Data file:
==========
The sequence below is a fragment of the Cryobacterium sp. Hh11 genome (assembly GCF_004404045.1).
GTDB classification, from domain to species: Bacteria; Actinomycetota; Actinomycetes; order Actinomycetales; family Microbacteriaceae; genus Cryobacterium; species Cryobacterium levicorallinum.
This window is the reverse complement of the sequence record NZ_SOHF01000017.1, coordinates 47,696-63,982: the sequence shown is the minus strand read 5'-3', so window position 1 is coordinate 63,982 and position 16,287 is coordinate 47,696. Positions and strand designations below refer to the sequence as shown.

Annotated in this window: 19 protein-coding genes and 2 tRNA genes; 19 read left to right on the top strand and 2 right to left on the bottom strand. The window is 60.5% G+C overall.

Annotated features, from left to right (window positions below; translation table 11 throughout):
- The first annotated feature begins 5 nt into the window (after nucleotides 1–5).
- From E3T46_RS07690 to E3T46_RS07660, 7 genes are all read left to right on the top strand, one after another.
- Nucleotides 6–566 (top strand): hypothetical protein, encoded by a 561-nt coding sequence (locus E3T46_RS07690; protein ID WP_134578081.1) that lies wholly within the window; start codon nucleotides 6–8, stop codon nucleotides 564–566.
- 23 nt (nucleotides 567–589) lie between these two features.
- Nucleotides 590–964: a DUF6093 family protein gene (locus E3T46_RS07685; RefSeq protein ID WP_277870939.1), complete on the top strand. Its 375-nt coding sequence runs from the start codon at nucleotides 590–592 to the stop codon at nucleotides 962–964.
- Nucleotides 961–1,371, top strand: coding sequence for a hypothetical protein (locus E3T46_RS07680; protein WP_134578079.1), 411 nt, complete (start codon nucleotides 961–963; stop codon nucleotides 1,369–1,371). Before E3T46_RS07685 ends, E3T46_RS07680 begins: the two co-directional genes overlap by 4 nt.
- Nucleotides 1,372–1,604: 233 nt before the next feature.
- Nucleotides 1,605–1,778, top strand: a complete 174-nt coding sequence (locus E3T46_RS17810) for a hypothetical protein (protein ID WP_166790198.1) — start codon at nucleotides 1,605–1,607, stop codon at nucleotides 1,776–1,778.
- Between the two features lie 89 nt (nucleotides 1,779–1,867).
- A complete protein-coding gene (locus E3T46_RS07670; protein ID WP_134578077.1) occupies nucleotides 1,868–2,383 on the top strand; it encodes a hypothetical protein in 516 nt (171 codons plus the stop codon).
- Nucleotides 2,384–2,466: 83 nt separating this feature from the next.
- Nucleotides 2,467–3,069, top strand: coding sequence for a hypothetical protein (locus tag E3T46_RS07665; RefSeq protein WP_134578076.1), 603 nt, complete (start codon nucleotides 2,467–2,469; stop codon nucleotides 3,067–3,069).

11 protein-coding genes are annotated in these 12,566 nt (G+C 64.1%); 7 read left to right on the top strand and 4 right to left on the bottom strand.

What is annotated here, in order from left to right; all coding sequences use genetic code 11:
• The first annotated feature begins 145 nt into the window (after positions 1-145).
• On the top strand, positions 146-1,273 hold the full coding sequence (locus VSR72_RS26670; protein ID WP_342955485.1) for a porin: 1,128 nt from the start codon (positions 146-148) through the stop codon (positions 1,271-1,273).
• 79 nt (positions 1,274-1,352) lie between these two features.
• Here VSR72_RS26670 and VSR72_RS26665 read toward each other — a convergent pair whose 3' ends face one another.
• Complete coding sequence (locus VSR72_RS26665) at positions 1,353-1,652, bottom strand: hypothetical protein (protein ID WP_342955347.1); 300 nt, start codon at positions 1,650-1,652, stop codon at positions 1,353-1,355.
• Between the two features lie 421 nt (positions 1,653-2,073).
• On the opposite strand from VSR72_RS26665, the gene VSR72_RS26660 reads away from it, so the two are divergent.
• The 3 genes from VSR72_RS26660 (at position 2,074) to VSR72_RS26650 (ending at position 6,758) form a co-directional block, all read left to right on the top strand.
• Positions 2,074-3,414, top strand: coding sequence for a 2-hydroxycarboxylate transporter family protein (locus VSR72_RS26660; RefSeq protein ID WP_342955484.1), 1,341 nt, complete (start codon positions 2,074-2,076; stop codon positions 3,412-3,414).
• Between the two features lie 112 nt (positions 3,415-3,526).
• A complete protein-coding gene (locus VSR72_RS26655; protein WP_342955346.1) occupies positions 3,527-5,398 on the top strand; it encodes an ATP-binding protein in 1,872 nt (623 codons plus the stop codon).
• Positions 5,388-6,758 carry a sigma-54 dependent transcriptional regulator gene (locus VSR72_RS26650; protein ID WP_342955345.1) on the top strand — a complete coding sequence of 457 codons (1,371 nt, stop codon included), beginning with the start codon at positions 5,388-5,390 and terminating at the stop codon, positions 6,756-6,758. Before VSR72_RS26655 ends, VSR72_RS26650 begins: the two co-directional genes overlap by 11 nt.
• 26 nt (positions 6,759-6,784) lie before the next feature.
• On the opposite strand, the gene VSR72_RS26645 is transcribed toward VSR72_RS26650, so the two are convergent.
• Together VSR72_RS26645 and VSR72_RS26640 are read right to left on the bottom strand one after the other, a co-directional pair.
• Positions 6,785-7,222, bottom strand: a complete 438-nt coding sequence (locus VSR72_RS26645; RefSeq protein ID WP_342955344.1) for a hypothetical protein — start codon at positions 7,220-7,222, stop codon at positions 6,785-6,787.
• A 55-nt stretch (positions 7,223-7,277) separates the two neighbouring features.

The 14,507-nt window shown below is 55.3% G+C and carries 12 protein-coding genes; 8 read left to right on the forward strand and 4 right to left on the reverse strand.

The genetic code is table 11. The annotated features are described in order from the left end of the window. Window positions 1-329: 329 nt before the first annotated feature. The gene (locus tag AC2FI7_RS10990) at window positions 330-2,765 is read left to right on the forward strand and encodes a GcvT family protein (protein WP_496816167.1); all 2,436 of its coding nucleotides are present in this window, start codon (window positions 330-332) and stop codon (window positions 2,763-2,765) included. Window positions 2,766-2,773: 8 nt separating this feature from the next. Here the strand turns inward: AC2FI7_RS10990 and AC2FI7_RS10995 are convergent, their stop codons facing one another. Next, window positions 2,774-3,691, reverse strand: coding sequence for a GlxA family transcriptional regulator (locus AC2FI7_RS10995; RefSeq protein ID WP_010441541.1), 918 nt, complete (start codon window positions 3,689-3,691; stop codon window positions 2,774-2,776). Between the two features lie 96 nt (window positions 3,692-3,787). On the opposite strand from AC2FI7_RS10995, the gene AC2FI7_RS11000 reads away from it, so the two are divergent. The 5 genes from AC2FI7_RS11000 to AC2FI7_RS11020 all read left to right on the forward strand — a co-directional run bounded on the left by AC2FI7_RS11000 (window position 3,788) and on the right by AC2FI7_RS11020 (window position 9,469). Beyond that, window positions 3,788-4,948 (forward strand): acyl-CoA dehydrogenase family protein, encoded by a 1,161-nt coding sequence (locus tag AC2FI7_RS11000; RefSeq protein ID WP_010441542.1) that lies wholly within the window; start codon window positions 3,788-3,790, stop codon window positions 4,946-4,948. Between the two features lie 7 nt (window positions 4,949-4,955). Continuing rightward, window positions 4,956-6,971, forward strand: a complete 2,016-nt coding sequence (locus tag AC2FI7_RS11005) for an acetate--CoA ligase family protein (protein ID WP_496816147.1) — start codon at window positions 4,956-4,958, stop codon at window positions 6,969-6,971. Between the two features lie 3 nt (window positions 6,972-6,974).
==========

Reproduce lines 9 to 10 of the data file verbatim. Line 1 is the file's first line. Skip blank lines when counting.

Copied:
- 23 nt (nucleotides 567–589) lie between these two features.
- Nucleotides 590–964: a DUF6093 family protein gene (locus E3T46_RS07685; RefSeq protein ID WP_277870939.1), complete on the top strand. Its 375-nt coding sequence runs from the start codon at nucleotides 590–592 to the stop codon at nucleotides 962–964.